Survived: President Bashar al-Assad

Backed by Syria’s infamously brutal secret police, Bashar al-Assad was believed in early 2011 to have been an autocrat able to suppress Arab spring-inspired public dissent before it gathered pace.

However, Assad underestimated his own people, and although they took longer to emerge, small peaceful protests soon spread. In response, the eye doctor turned dictator launched a bloody crackdown, sparking a civil war that continues today.

With his forces bombing hospitals and bakeries, as well as mounting chemical weapon attacks, the Syrian leader has managed to hold on to his title with the significant military and financial help of his allies in Moscow and Tehran. But his country is now in ruins.

Hamad bin Isa al-Khalifa.
Hamad bin Isa al-Khalifa. Photograph: David Hartley/REX/Shutterstock

Survived: King Hamad bin Isa al-Khalifa

Of all the Gulf monarchies, the rulers of Bahrain appeared most in danger of being deposed by the Arab spring uprisings.

King Hamad bin Isa al-Khalifa responded to pro-democracy protests in the small state with a crackdown that has continued to stifle dissent throughout the past decade. His government dismissed much of the criticism as meddling by the regional powerhouse Iran and has managed to remain in power with support from Saudi Arabia.


Oliver Holmes

The GuardianTramp

Related Content

Article image
How the Arab spring engulfed the Middle East – and changed the world
An era of uprisings, nascent democracy and civil war in the Arab world started with protests in a small Tunisian city. The unrest grew to engulf the Middle East, shake authoritarian governments and unleash consequences that still shape the world a decade later

Michael Safi, Antonio Voce, Frank Hulley-Jones and Lydia McMullan

25, Jan, 2021 @8:00 AM

Article image
The Arab world's first ladies of oppression

Their husbands have run some of the most brutal regimes of the Arab world. But who are the women who stand by the dictators?

Angelique Chrisafis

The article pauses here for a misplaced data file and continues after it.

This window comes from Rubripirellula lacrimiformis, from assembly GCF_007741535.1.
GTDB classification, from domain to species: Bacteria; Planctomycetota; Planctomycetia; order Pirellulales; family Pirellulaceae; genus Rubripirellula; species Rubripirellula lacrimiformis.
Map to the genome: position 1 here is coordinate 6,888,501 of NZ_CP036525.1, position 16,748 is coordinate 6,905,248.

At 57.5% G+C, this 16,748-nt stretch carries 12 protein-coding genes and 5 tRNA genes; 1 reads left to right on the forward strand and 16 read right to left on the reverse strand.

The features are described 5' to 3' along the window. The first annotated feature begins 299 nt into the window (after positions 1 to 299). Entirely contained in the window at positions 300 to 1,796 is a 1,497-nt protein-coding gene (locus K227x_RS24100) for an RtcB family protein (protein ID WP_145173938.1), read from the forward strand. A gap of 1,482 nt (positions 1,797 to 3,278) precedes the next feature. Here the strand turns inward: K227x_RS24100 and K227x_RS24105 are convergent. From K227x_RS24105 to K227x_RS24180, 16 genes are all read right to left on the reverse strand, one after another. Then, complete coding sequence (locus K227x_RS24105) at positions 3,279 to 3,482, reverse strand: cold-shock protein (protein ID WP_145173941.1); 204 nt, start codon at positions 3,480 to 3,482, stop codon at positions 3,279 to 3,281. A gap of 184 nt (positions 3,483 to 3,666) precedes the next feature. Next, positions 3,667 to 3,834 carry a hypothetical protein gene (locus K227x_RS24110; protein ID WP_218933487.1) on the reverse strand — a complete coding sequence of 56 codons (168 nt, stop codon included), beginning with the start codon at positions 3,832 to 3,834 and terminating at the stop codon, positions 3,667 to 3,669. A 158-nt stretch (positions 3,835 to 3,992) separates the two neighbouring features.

28, Feb, 2012 @8:00 PM

Article image
Hard-won victories of Arab spring appear more fragile than ever
As the protests in Tunisia show, the underlying economic and social grievances that sparked the original regional uprisings remain

Martin Chulov Middle East correspondent

12, Jan, 2018 @5:00 AM

Article image
Uncertainty is all the rage in the Arab world
Ian Black reveals why the fate of the Arab world hangs in the balance

Ian Black

13, Dec, 2011 @5:00 PM

Article image
Women have emerged as key players in the Arab spring

Through protesting, organising, blogging and hunger-striking, women have taken a central role, but it remains to be seen whether their rights will improve

Xan Rice in Benghazi, Katherine Marsh in Damascus, Tom Finn in Sana'a, Harriet Sherwood in Tripoli, Angelique Chrisafis and Robert Booth

22, Apr, 2011 @5:00 PM

Article image
The Arab spring will only flourish if the young are given cause to hope | Henry Porter

Henry Porter: As the west helped to topple the tyrants so it must ensure continued investment to help the freed nations grow

Henry Porter

22, Oct, 2011 @11:09 PM

Article image
Tunisia's protests spark suicide in Algeria and fears through Arab world

Man burns to death in Algeria in echo of man's death that began Tunisian protests while Arab states are nervous

Ian Black Middle East editor

16, Jan, 2011 @8:45 PM

Article image
10 years on, the Arab spring's explosive rage and dashed dreams
The extraordinary shock of people power gave way to a bitter backlash. So where to now?

Martin Chulov Middle East correspondent

14, Dec, 2020 @5:00 AM

Article image
Assad was reading from the same script as Ben Ali and Mubarak

Syrian protesters can draw consolation from the fact that the fallen Tunisian and Egyptian dictators used similar language

Julian Borger, diplomatic editor

20, Jun, 2011 @4:52 PM

The Arab revolution: Of rocks and hard places | Editorial

Editorial: The Arab League is split and western military intervention risks hijacking a popular revolution


17, Mar, 2011 @12:05 AM